A separate Politico report said, "There is an outline of a potential budget reconciliation deal floating around that captures the general tenor of the talks happening among Democrats … Democrats could put around $320 billion into clean energy tax credits, a fair bit short of the $550 billion in climate provisions in the House-passed BBB, and extend expiring Obamacare subsidies. On the revenue side, the framework says Democrats will seek around $1 trillion in new taxes and $300 billion from prescription drug reforms, with nothing to suggest that any of that would come from raising tax rates."

For her part, House Speaker Nancy Pelosi (D-CA), whose chamber passed a reconciliation bill, the Build Back Better Act, in November 2021, said on MSNBC May 24, "We always are running on kitchen table issues … How do people pay for food, for rent, for education, for prescription drugs, and all of that. I hope we can talk about that." She asked, "What are the things we are doing to reduce the global inflation and what that means to us?" And said a USICA/COMPETES competitiveness bill agreement is in the works.

Global tax - OECD Secretary General Mathias Cormann said in Davos Tuesday he is "quietly optimistic" about the success of the global tax agreement and, while an ambitious timeline was set to keep pressure on, he suspects it's "most likely we will end up with a practical implementation from 2024 onwards," which is a year later than nations had previously targeted. He said while the hope was to finalize an agreement on all remaining technical aspects of Pillar One by the middle of the year, it is now more likely by the end of 2022.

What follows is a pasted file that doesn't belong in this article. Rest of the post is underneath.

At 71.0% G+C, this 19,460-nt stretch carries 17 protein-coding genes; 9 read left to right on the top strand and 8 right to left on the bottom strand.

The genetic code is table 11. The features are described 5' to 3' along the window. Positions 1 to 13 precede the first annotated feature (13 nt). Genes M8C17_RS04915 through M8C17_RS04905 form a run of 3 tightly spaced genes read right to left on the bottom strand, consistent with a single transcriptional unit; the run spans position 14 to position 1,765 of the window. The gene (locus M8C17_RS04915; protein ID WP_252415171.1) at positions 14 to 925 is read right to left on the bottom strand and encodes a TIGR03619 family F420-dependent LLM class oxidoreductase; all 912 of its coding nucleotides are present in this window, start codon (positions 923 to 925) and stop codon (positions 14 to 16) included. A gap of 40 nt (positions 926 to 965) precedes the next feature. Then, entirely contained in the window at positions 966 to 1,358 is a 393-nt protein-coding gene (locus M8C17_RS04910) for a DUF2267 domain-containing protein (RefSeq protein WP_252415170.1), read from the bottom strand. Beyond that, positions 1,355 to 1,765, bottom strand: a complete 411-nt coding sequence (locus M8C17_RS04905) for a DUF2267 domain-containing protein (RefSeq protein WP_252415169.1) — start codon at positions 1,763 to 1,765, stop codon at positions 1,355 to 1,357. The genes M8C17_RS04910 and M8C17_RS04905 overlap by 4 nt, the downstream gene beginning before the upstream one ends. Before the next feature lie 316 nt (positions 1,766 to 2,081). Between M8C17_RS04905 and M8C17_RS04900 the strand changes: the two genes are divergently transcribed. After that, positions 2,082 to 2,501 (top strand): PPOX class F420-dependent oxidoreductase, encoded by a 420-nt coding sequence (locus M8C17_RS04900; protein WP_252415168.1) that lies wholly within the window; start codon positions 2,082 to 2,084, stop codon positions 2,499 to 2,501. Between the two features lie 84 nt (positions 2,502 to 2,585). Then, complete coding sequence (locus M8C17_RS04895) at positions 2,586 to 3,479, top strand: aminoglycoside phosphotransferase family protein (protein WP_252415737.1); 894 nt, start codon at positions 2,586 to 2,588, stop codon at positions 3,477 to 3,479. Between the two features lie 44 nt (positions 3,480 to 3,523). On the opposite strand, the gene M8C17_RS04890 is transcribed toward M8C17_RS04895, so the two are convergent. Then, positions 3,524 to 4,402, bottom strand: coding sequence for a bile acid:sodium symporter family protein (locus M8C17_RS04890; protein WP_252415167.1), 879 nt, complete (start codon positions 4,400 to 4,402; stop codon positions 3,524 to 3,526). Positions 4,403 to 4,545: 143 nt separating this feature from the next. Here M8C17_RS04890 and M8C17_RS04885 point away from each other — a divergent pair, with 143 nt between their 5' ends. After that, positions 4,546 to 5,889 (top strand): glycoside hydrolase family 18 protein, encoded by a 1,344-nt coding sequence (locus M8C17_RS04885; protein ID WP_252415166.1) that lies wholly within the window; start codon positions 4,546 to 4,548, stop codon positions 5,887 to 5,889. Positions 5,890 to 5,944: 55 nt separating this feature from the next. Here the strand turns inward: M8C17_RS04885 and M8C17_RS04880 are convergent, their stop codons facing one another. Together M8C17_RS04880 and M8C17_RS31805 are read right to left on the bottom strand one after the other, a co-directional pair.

The Pillar Two minimum tax directive was not brought up for a vote during the European Union Economic and Financial Affairs Council (ECOFIN) meeting on May 24, with Poland still opposed. The next meeting is on June 17. Politico reported that French Economy Minister Bruno Le Maire predicted May 24 that Poland will abandon its opposition and agreement will be reached by the June 17 meeting. "Everyone knows the issues [and] I am convinced that these could be removed on the 17th of June," he said.

Tax Notes reported Pascal Saint-Amans, Director of the OECD Centre for Tax Policy and Administration, as saying whether the amount A multilateral convention is signed in July or in the autumn, "it doesn't make a big difference as long as you can see that there is progress in substance."

Trade/Supply chain — The Senate Finance Subcommittee on International Trade, Customs, and Global Competitiveness hearing, "Supply Chain Resiliency: Alleviating Backlogs and Strengthening Long-Term Security," is today at 3 p.m. Witnesses represent the Alliance for American Manufacturing, Trinity Logistics, the American Leadership Initiative, and America's Frontier Fund.